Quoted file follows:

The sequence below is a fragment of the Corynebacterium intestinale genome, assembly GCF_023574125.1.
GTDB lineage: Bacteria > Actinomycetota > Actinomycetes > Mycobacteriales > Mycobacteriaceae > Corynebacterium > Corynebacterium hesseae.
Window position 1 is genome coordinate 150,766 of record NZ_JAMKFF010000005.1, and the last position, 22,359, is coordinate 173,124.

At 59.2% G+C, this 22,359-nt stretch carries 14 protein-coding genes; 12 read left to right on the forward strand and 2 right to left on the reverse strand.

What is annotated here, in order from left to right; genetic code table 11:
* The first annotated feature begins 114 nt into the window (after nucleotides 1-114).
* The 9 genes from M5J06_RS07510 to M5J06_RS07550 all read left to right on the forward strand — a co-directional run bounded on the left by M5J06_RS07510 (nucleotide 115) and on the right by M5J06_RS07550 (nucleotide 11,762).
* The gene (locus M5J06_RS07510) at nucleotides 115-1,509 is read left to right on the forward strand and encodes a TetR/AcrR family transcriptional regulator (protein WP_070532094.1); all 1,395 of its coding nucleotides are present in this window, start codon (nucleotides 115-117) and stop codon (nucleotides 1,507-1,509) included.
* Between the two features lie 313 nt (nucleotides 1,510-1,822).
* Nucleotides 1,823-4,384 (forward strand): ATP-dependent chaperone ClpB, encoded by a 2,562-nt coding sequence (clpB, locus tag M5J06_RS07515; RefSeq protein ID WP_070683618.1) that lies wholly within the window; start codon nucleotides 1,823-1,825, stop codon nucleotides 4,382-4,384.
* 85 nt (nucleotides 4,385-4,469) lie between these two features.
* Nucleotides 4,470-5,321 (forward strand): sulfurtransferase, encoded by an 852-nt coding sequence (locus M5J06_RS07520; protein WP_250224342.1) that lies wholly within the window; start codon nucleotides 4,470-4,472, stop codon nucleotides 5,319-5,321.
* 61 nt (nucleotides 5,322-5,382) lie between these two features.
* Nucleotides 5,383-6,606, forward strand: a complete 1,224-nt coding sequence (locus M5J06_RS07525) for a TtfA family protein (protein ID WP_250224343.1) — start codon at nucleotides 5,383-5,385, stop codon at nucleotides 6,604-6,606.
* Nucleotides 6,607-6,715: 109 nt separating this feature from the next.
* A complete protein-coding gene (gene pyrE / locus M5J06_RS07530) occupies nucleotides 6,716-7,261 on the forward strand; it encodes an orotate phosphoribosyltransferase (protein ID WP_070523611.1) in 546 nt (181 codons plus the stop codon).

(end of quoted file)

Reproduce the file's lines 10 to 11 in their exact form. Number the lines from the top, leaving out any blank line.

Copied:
* Nucleotides 1,823-4,384 (forward strand): ATP-dependent chaperone ClpB, encoded by a 2,562-nt coding sequence (clpB, locus tag M5J06_RS07515; RefSeq protein ID WP_070683618.1) that lies wholly within the window; start codon nucleotides 1,823-1,825, stop codon nucleotides 4,382-4,384.
* 85 nt (nucleotides 4,385-4,469) lie between these two features.